Andres Kurg is a professor of architectural history and visual culture at the Institute of Art History, Estonian Academy of Arts in Tallinn and Senior Research Fellow at the Faculty of History at Vilnius University. His academic work specializes on the Baltic countries and Russia during the Soviet era, with a special focus on the influence of technological transformations and changes in everyday life to the built environment from the 1960s to the 1980s. He studied art history at the Estonian Academy of Arts and architectural history at University College London.
He has curated exhibitions on Soviet architecture and design, including Environment, Projects, Concepts: Architects of the Tallinn School 1972-1985 at the Estonian Museum of Architecture (2008); Our Metamorphic Futures. Design, Technical Aesthetics and Experimental Architecture in the Soviet Union 1960–1980 in Vilnius National Gallery of Art and Estonian Museum of Applied Art and Design (2011–12); and Centrifugal Tendencies: Tallinn, Moscow, Novosibirsk at the Museum of Architecture Drawing in Berlin (2017).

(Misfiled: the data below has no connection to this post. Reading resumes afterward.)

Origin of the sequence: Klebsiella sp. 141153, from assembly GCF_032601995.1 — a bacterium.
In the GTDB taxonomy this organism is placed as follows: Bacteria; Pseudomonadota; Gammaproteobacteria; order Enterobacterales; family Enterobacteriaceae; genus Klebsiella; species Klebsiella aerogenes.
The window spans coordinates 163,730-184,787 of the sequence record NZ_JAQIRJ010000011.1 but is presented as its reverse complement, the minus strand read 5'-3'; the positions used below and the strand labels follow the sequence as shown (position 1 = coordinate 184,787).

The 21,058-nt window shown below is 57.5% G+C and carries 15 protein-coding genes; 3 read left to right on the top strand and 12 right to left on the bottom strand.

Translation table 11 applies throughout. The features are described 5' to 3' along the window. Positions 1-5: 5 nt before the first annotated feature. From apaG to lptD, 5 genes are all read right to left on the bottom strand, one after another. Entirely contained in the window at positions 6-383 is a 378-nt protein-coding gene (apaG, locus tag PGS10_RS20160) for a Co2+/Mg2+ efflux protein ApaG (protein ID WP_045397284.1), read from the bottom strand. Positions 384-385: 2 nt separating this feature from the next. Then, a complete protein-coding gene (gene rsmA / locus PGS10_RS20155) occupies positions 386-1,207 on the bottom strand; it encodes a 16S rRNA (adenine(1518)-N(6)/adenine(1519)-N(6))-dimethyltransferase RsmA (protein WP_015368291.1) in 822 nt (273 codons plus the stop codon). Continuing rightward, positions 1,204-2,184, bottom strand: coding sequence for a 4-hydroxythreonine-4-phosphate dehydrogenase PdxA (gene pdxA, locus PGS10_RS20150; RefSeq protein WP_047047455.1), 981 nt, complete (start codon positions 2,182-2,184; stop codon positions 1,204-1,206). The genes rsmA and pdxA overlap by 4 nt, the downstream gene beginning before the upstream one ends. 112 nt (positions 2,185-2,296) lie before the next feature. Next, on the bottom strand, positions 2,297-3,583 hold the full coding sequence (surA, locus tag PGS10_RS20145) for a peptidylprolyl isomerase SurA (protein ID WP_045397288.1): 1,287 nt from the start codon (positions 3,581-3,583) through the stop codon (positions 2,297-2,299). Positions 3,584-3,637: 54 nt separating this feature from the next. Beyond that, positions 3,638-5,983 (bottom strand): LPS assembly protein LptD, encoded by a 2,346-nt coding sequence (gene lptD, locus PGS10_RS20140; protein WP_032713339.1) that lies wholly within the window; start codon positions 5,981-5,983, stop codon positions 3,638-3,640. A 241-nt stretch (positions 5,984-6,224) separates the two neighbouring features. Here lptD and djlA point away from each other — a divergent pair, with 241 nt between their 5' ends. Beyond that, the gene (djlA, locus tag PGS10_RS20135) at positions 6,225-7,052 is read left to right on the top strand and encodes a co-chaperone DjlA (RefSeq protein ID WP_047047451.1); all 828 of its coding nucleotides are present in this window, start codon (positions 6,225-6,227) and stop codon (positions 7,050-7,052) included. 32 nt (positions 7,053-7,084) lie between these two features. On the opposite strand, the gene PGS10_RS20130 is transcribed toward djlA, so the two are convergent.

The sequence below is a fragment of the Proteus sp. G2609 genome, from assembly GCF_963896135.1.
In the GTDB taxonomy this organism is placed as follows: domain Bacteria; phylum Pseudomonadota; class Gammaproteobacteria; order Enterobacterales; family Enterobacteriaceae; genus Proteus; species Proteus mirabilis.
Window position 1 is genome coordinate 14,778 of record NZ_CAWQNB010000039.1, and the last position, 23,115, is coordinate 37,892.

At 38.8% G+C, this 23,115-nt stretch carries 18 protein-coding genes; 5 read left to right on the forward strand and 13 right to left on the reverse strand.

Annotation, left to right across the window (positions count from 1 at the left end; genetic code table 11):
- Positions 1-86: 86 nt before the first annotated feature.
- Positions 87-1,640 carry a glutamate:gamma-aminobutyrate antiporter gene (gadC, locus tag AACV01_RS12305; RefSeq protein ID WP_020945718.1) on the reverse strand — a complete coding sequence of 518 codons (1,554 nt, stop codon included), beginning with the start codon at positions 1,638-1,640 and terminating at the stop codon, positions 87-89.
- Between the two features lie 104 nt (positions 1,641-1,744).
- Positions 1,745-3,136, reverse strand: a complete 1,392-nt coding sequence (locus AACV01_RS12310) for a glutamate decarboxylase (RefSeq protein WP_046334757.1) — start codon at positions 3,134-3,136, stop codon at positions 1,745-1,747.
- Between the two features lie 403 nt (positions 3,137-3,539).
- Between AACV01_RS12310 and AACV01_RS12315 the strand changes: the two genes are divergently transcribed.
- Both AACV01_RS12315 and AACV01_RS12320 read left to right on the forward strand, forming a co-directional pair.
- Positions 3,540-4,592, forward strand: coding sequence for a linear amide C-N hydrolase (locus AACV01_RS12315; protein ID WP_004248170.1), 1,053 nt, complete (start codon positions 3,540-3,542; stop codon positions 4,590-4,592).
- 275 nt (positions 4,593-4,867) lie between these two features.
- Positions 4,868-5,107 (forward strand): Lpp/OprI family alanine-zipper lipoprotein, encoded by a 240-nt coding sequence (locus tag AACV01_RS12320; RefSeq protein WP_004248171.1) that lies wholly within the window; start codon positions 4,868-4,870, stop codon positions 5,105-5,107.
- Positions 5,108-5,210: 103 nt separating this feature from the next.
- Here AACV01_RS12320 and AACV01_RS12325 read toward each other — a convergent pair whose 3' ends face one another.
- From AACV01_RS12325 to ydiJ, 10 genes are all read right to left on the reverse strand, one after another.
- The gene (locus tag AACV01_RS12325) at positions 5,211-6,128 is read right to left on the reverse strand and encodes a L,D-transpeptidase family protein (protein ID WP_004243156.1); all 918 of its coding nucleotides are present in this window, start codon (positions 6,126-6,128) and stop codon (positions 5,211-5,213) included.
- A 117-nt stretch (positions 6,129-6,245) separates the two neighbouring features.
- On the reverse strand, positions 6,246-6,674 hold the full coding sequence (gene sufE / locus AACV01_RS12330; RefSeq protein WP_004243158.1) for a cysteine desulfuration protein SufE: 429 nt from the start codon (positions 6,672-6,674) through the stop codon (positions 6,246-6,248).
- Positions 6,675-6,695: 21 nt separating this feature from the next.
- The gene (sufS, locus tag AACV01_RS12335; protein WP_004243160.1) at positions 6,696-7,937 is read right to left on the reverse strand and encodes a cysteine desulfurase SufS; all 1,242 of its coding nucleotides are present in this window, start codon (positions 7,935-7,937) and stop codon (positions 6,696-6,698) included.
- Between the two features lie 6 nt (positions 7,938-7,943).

His recent publications include: Werewolves on Cattle Street: Estonian Collective Farms and Postmodern Architecture (in: Second World Postmodernisms. Ed. Vladimir Kulic, Bloomsbury 2019) and Three Takes on the Environment (in: Art and Theory of Post-1989 Central and Eastern Europe: A Critical Anthology. Ed. Ana Janevski, Roxana Marcoci, Ksenia Nouril, MoMA & Duke University Press 2018).
In 2018 he was the General Chair of the European Architectural History Network (EAHN) Fifth International Conference in Tallinn, the biennial conference of the largest professional forum for architectural history in Europe.
He has held several international fellowships, including at the Getty Research Institute in L.A. and Yale University, and received funding for his work from the Graham Foundation, EU Culture program and Estonian Cultural Endowment.